I wish, as concisely as possible, to give one or two reasons in support of the proposal which we put forward. Every Member of this House would, I am sure, desire to try not to forget that when the men were asked to volunteer or were conscripted certain pledges were entered into. Under those sacred pledges, it appears to be quite fair to ask that where a man is suffering from a disease or incapacity which can easily be attributed to his war service, the onus of proof that such disability is not so attributable shall rest entirely and completely on the Pensions Ministry. Under the present system of working, that responsibility attaches to applicants, who have personally to prove their pension right or entitlement, but round this regulation of proof of entitlement, which at present rests on the individual, all sorts of conditions have been set up, which make it extremely difficult for any man to prove such claim, and I believe this fact largely accounts for the number of difficult cases with which the Minister is called upon to deal from time to time. I know quite well that a great deal of good has been done through the Pensions Ministry, and that much satisfaction has followed in many directions from the efforts which have been made under the present and the past Regulations, but despite everything which has been done, everyone in this House and outside knows that there are difficult cases by the score and by the hundred, and that very many such cases are submitted to Members of this House every day of the week. In addition to that, questions are being continually addressed to the Minister, or cases are being presented to him in private, by Members of this House, and the Minister has told, not only myself, but I suppose every other Member who has presented a case to him, that he finds himself powerless to act in the direction which he himself would like to do. What is the type of case which comes within this proposed Bill? I know it will be un- desirable and unnecessary to ask Members to pay particular attention to specific instances, but in order to show that there is a real necessity for this proposal, I will mention one or two striking instances.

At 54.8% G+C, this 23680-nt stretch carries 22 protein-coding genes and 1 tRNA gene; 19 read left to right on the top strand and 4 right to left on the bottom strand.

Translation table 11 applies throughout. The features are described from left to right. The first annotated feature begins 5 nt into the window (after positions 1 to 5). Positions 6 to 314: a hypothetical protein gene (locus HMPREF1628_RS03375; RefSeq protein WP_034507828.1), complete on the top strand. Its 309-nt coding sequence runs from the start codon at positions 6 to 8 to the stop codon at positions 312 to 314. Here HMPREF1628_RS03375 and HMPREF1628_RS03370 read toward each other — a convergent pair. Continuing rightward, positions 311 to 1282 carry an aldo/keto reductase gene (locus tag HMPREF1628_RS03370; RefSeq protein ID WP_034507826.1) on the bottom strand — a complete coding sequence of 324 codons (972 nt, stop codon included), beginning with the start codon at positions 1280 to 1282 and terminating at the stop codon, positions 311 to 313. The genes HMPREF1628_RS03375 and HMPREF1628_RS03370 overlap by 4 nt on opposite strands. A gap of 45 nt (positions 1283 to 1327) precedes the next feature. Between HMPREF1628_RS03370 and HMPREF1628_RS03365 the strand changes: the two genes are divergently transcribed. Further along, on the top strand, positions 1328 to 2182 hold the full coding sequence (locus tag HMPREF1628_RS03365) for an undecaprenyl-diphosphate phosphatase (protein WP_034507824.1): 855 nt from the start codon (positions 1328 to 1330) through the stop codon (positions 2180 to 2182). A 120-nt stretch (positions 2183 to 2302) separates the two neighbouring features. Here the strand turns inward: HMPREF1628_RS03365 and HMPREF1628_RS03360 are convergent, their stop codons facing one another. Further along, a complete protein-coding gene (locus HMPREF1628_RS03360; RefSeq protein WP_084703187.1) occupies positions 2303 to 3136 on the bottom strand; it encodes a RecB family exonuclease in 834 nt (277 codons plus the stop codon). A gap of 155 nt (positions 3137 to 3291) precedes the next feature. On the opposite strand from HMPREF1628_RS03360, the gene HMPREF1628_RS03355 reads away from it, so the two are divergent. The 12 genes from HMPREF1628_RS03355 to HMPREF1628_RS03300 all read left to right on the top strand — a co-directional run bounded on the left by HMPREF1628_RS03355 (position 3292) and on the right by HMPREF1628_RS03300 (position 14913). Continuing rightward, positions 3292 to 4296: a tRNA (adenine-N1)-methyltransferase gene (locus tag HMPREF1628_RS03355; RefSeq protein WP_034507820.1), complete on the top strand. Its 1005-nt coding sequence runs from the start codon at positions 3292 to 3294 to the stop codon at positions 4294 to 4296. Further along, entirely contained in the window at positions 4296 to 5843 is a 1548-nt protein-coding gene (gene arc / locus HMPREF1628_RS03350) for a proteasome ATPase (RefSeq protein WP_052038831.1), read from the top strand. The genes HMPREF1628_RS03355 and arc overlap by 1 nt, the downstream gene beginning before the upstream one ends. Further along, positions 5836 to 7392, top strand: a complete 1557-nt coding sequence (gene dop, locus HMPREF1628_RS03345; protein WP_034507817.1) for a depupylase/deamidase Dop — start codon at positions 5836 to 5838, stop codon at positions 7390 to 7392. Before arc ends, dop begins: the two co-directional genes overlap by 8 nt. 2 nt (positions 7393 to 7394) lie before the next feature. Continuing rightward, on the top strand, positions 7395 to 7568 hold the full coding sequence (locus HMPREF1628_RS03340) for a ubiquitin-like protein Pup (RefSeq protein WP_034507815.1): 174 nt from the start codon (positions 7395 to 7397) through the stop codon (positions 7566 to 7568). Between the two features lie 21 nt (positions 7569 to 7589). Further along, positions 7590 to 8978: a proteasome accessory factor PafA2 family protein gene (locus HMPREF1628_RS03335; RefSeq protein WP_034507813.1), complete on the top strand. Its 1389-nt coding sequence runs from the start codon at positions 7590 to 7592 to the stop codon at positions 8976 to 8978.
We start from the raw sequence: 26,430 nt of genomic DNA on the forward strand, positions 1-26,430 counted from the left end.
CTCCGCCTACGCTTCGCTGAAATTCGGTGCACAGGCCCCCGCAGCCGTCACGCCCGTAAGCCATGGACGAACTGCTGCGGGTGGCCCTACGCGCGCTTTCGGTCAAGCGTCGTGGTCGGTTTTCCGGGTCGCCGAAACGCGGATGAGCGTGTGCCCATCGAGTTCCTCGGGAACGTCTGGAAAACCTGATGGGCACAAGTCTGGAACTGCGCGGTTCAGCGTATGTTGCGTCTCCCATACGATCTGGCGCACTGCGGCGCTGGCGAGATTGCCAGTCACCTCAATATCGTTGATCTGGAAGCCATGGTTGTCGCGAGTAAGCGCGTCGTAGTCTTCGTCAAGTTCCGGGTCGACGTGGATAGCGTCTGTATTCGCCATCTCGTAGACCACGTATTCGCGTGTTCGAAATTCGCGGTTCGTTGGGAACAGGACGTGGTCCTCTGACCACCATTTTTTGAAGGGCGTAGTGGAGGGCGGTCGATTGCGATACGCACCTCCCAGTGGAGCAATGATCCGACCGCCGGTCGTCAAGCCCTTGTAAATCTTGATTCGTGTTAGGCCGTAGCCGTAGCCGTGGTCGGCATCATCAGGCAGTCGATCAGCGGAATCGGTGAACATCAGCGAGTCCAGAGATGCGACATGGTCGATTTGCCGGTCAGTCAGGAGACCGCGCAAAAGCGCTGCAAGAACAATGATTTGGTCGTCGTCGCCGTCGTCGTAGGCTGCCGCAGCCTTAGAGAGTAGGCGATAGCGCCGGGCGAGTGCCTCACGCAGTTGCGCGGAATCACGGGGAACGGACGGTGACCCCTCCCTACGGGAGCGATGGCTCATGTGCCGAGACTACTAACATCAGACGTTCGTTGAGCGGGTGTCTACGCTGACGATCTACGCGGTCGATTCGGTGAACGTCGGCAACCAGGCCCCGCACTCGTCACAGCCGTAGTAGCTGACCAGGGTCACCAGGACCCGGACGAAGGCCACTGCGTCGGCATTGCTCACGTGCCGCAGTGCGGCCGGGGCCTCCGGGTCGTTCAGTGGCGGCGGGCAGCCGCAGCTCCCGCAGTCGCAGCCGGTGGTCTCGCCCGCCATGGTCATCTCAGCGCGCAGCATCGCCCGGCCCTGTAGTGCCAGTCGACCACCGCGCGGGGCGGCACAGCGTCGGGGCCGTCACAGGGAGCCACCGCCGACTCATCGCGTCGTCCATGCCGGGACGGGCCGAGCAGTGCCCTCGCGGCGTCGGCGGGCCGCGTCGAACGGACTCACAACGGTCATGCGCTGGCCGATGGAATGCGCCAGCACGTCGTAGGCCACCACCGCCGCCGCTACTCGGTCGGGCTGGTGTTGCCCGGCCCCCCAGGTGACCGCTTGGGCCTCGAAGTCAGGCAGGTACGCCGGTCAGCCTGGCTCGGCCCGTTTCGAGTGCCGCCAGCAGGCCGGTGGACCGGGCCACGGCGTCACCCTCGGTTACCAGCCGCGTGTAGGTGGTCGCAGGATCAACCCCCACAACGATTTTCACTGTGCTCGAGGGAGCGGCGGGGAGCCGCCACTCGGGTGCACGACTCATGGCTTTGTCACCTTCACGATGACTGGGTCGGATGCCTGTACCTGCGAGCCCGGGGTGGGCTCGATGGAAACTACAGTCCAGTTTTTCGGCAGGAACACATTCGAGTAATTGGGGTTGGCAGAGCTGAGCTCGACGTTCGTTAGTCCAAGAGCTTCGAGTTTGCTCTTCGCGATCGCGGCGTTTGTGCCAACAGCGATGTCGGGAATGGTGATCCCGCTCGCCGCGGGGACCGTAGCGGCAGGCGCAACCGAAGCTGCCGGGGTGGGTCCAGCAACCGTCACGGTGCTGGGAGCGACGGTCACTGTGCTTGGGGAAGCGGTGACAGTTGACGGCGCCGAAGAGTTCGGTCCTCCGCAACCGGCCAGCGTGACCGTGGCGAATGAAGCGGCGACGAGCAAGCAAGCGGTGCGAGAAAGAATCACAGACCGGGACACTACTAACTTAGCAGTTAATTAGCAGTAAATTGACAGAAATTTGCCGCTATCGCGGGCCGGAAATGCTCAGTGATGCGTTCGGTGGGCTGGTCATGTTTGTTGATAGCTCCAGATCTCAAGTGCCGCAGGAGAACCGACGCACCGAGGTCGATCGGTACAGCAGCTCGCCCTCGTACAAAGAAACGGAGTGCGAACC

I have before me the case of a man now afflicted with blindness. He was perfectly fit before being called upon for service, and he contracted some disease while on service. That unfortunate fellow can now secure no redress from the Ministry of Pensions. He is told by that Department that there is no Regulation which permits his case to be brought under review. He is also refused assistance by the hospital at St. Dunstan's, because the Ministry cannot recognise his claim. There is in that particular case every justification for our plea, that, where a man was admitted in full vigour of health as fit for service, he should, when he comes out broken in health and ruined in constitution, be entitled to a pension. I can give another case where the dependants of a man who has died are denied assistance by reason of the fact that a man's pension can date only from the first date of his discharge. I can give many cases, which I know are within the knowledge of every Member of the House, to prove the contention with which we are endeavouring to persuade the House to accept this little proposal.